DNA Research Sheds Light on Unknown Parts of the Human Genome – University of Copenhagen

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18 May 2017

DNA Research Sheds Light on Unknown Parts of the Human Genome

DNA

New research conducted at the University of Copenhagen sheds light on the human genome’s so-called ‘dark matter’, which have so far been considered junk DNA. The result shows that the newly discovered DNA elements hold great potential for better understanding a number of diseases.

Using advanced computer algorithms researchers at the University of Copenhagen, Herlev University Hospital, the Technical University of Denmark and the University of Washington, Seattle have studied unknown parts of the genomes of humans and vertebrates. The study is about to be published in the internationally acclaimed scientific journal Genome Research.

Traditionally, research within the health and medical sciences has focussed on approx. one per cent of the three billion building stones in the genome which code for proteins, while the remaining 99 per cent has been considered so-called junk DNA or ’dark matter. This is so because it has previously been difficult to examine other genes than the protein-codes genes, which are well-preserved evolutionarily and are thus easier to decode and analyse. 

"Using advanced algorithms as opposed to traditional methods we get a more comprehensive picture. This has made it possible to analyse RNA structural patterns, and it paves the way for brand new perspectives on diseases", says Project Manager Jan Gorodkin, who is Head of the Center for non-coding RNA in Technology and Health and Professor at the Department of Veterinary and Animal Sciences at the Faculty of Health and Medical Sciences.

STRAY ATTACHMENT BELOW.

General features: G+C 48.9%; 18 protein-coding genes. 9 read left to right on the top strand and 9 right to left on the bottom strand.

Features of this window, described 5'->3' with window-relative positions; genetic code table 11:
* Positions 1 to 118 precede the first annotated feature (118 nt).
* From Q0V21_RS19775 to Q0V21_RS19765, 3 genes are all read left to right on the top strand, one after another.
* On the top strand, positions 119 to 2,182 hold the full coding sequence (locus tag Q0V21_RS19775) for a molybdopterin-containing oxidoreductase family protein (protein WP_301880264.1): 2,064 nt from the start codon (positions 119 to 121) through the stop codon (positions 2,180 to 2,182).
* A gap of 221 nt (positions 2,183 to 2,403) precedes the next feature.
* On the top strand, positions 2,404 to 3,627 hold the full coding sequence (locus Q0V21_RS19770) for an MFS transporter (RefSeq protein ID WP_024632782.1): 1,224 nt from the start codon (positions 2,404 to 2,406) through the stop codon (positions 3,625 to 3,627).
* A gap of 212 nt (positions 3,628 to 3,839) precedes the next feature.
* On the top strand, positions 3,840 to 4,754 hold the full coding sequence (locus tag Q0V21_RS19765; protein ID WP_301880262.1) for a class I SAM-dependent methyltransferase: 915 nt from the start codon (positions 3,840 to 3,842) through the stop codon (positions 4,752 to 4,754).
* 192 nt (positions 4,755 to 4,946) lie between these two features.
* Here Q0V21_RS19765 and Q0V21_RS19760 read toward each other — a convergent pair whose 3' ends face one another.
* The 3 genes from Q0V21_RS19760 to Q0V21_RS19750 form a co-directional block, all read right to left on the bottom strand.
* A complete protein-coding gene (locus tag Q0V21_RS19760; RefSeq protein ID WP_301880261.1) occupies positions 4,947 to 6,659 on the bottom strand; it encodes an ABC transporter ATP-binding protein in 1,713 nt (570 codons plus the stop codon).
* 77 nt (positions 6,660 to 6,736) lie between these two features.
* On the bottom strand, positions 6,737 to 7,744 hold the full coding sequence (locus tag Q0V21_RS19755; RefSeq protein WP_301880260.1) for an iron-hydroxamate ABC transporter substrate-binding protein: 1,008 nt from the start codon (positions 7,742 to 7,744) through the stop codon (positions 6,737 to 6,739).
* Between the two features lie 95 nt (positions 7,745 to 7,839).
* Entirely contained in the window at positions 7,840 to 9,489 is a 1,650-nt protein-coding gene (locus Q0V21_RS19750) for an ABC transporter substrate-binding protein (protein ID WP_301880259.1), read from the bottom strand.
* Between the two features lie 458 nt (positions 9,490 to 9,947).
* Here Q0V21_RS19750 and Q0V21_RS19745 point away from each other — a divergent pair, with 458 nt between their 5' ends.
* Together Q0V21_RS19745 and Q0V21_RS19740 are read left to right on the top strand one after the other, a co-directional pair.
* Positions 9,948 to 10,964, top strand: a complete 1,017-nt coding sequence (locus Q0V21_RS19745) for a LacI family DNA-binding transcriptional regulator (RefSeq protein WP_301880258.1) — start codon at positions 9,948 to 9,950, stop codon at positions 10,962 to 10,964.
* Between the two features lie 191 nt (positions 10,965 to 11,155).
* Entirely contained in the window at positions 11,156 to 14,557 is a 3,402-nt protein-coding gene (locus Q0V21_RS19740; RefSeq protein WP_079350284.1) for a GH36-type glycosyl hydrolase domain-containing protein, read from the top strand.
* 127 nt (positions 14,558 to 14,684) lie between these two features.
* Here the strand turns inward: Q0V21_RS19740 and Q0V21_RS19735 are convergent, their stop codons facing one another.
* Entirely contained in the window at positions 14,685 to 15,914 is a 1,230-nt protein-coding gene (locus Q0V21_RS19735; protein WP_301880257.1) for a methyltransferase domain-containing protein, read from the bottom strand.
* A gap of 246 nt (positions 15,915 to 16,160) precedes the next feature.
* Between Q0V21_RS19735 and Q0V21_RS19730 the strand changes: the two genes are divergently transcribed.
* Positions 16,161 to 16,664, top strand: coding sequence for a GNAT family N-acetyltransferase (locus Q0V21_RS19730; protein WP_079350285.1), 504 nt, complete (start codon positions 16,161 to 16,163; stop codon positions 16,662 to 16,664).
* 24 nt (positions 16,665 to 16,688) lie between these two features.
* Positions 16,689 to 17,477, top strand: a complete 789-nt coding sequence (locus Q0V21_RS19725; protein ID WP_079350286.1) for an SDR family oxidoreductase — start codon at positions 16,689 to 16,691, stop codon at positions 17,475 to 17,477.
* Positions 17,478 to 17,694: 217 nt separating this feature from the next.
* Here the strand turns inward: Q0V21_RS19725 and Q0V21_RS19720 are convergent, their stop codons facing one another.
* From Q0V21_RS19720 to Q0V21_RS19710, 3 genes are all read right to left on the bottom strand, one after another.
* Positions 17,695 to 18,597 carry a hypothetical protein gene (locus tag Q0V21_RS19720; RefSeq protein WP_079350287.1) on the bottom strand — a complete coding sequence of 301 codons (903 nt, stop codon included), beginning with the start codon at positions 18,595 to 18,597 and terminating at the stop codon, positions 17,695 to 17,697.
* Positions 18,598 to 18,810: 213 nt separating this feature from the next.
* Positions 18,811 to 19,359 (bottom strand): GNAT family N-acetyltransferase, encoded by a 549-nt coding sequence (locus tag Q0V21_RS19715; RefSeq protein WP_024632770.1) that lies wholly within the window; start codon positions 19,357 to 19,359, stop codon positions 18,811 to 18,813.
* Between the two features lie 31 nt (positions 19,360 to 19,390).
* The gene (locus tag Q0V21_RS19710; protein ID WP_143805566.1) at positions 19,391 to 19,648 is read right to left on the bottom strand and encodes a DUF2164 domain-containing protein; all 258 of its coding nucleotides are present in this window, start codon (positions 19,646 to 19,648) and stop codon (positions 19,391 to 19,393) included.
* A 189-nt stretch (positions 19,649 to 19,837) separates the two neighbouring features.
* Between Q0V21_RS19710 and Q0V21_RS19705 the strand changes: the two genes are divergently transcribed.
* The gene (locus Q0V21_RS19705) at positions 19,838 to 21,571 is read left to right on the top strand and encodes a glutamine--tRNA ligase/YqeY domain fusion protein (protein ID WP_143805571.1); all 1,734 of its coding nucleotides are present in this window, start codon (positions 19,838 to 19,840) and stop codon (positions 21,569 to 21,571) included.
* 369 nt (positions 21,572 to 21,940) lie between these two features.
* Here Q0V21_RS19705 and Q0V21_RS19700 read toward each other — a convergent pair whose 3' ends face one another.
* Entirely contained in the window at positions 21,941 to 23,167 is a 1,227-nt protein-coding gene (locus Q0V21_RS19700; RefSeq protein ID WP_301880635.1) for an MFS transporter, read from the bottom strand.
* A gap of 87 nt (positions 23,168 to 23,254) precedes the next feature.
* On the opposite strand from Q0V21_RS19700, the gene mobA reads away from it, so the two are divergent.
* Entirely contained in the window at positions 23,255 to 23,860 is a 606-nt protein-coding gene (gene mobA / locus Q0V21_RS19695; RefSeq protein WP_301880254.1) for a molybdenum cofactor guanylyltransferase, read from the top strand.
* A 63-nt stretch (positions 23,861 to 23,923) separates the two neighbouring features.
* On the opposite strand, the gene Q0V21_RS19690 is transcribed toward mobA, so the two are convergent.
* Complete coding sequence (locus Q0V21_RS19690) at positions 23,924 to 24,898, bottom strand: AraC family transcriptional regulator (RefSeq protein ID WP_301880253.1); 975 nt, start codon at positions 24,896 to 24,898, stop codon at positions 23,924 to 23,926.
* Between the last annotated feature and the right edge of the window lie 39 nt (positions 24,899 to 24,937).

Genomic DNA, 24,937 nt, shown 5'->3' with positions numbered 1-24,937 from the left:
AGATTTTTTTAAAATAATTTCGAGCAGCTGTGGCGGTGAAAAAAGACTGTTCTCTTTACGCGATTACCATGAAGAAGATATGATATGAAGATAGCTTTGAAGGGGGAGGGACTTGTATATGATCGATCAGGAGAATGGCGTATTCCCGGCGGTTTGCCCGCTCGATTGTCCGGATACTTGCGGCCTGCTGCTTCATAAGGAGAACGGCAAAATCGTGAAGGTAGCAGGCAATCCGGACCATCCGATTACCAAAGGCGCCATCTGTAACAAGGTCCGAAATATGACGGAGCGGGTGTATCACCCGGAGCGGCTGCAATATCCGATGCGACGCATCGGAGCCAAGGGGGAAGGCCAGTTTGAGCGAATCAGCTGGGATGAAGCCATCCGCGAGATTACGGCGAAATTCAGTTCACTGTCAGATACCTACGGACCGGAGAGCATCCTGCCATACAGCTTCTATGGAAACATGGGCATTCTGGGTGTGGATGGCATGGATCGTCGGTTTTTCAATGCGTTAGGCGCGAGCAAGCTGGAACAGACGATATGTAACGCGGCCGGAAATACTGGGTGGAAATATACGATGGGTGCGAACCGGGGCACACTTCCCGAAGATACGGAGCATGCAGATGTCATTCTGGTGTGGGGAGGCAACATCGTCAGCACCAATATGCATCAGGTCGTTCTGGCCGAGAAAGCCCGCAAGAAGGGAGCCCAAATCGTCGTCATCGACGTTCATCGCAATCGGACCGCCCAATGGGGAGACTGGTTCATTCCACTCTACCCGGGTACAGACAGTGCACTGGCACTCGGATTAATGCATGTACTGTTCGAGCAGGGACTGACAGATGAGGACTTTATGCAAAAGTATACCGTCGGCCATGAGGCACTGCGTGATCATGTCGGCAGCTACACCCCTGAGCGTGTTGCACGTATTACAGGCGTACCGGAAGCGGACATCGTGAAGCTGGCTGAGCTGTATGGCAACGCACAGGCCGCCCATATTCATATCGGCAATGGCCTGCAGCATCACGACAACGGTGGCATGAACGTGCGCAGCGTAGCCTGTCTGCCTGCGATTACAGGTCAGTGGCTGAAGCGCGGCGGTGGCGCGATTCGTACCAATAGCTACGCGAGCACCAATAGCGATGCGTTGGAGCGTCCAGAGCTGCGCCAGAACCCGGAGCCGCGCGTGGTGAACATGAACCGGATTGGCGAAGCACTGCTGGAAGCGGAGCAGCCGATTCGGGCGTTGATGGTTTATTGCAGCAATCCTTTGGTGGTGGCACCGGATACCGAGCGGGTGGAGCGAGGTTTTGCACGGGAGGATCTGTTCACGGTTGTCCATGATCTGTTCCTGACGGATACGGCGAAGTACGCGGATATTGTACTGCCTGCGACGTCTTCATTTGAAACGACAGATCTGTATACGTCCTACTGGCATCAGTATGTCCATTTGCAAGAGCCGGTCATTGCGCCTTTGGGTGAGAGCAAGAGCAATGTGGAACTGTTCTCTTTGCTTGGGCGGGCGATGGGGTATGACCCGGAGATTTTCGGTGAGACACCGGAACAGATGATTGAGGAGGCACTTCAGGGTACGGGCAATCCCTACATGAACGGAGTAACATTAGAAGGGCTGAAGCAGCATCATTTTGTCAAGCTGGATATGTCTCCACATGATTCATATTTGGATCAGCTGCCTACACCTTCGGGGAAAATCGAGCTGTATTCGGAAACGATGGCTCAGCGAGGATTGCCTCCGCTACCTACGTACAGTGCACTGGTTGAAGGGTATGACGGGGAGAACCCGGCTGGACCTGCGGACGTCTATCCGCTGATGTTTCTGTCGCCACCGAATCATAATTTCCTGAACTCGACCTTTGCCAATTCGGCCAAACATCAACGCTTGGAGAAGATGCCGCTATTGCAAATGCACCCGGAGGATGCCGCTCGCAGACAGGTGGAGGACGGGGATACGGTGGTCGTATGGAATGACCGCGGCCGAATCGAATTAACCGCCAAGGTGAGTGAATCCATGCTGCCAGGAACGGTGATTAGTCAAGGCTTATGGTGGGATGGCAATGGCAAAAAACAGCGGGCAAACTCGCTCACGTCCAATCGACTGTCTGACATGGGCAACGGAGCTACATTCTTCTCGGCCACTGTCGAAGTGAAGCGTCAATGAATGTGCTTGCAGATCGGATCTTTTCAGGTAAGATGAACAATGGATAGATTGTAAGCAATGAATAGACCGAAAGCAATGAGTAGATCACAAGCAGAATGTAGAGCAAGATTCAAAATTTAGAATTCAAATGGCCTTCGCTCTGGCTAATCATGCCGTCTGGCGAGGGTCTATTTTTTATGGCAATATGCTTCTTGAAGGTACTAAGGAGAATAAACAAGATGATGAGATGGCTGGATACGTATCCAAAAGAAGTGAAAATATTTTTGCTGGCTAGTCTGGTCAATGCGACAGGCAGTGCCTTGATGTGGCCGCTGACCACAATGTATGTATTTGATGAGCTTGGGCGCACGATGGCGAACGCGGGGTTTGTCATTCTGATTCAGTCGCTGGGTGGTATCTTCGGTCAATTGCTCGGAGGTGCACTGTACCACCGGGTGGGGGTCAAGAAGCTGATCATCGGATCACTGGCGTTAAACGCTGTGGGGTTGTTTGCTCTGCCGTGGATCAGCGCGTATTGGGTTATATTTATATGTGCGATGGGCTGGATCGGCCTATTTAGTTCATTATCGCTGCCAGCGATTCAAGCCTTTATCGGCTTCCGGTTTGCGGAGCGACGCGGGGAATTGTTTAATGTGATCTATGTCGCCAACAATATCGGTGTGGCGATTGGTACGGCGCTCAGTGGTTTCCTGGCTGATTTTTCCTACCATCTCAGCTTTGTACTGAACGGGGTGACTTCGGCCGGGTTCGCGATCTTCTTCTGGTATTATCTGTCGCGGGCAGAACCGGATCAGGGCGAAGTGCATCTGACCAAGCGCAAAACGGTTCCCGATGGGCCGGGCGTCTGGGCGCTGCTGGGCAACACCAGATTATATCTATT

Fact box

DNA is the genetic material found in all living cells, and it contains the recipe for cell reproduction and the production of proteins, among other things. DNA is the information-carrying molecule from which RNA molecules are formed. And while the molecules that code for proteins are more accessible for analysis, the remaining – the non-coding RNA – are more difficult to analyse. This is so because the RNA molecules fold into structures once the building stones in the molecules match. New research makes it possible to ‘open’ the RNA structures and analyse so far unknown amounts of information.

Concretely, technological breakthroughs have made it possible to identify approx. 500,000 new genomic regions containing brand new information on the structure of the human genome. Certain parts of the DNA of the genome are genes of which some code for proteins, while others are non-coding. Through evolution the genes have been inherited from one species to the next, but each step in this process has also caused variations, and the coding regions are the best-preserved. 

"Unlike protein-coding genes, the actual sequence of the DNA in the non-coding RNA genes can vary through evolution, while the structure of the RNA molecule remains unchanged. And it is the structure that is vital to the function of the molecule. The specially developed algorithms have made it possible to uncover and analyse this type of information from the “dark” genes", says Assistant Professor Stefan Seemann, who has headed the extensive analytical work.